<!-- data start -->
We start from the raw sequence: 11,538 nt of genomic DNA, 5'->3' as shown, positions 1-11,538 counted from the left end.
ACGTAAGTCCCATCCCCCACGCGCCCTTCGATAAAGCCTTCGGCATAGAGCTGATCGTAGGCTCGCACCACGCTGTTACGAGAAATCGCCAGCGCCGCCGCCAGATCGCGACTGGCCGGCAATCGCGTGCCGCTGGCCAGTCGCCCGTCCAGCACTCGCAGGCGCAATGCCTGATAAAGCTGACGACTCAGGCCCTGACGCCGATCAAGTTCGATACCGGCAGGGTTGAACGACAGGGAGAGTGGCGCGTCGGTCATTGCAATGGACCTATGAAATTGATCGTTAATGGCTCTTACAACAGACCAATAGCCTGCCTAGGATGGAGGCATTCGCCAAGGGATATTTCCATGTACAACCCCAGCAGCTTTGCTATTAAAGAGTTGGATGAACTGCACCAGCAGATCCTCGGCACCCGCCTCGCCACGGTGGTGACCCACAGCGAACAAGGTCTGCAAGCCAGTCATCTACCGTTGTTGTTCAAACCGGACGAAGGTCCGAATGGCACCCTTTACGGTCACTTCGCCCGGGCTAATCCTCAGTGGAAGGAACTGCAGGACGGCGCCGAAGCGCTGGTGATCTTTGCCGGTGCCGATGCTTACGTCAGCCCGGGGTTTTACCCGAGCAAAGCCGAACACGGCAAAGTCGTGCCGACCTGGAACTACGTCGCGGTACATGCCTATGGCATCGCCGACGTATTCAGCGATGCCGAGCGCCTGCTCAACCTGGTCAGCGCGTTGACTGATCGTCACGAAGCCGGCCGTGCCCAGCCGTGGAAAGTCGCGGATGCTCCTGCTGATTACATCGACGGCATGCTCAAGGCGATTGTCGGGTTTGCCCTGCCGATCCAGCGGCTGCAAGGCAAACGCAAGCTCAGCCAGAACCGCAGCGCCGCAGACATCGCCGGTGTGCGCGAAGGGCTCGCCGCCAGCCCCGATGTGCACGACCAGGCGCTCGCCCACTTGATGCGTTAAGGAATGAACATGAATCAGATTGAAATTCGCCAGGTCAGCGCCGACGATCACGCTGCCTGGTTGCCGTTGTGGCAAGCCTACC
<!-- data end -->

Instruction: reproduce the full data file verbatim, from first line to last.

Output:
We start from the raw sequence: 11,538 nt of genomic DNA, 5'->3' as shown, positions 1-11,538 counted from the left end.
ACGTAAGTCCCATCCCCCACGCGCCCTTCGATAAAGCCTTCGGCATAGAGCTGATCGTAGGCTCGCACCACGCTGTTACGAGAAATCGCCAGCGCCGCCGCCAGATCGCGACTGGCCGGCAATCGCGTGCCGCTGGCCAGTCGCCCGTCCAGCACTCGCAGGCGCAATGCCTGATAAAGCTGACGACTCAGGCCCTGACGCCGATCAAGTTCGATACCGGCAGGGTTGAACGACAGGGAGAGTGGCGCGTCGGTCATTGCAATGGACCTATGAAATTGATCGTTAATGGCTCTTACAACAGACCAATAGCCTGCCTAGGATGGAGGCATTCGCCAAGGGATATTTCCATGTACAACCCCAGCAGCTTTGCTATTAAAGAGTTGGATGAACTGCACCAGCAGATCCTCGGCACCCGCCTCGCCACGGTGGTGACCCACAGCGAACAAGGTCTGCAAGCCAGTCATCTACCGTTGTTGTTCAAACCGGACGAAGGTCCGAATGGCACCCTTTACGGTCACTTCGCCCGGGCTAATCCTCAGTGGAAGGAACTGCAGGACGGCGCCGAAGCGCTGGTGATCTTTGCCGGTGCCGATGCTTACGTCAGCCCGGGGTTTTACCCGAGCAAAGCCGAACACGGCAAAGTCGTGCCGACCTGGAACTACGTCGCGGTACATGCCTATGGCATCGCCGACGTATTCAGCGATGCCGAGCGCCTGCTCAACCTGGTCAGCGCGTTGACTGATCGTCACGAAGCCGGCCGTGCCCAGCCGTGGAAAGTCGCGGATGCTCCTGCTGATTACATCGACGGCATGCTCAAGGCGATTGTCGGGTTTGCCCTGCCGATCCAGCGGCTGCAAGGCAAACGCAAGCTCAGCCAGAACCGCAGCGCCGCAGACATCGCCGGTGTGCGCGAAGGGCTCGCCGCCAGCCCCGATGTGCACGACCAGGCGCTCGCCCACTTGATGCGTTAAGGAATGAACATGAATCAGATTGAAATTCGCCAGGTCAGCGCCGACGATCACGCTGCCTGGTTGCCGTTGTGGCAAGCCTACC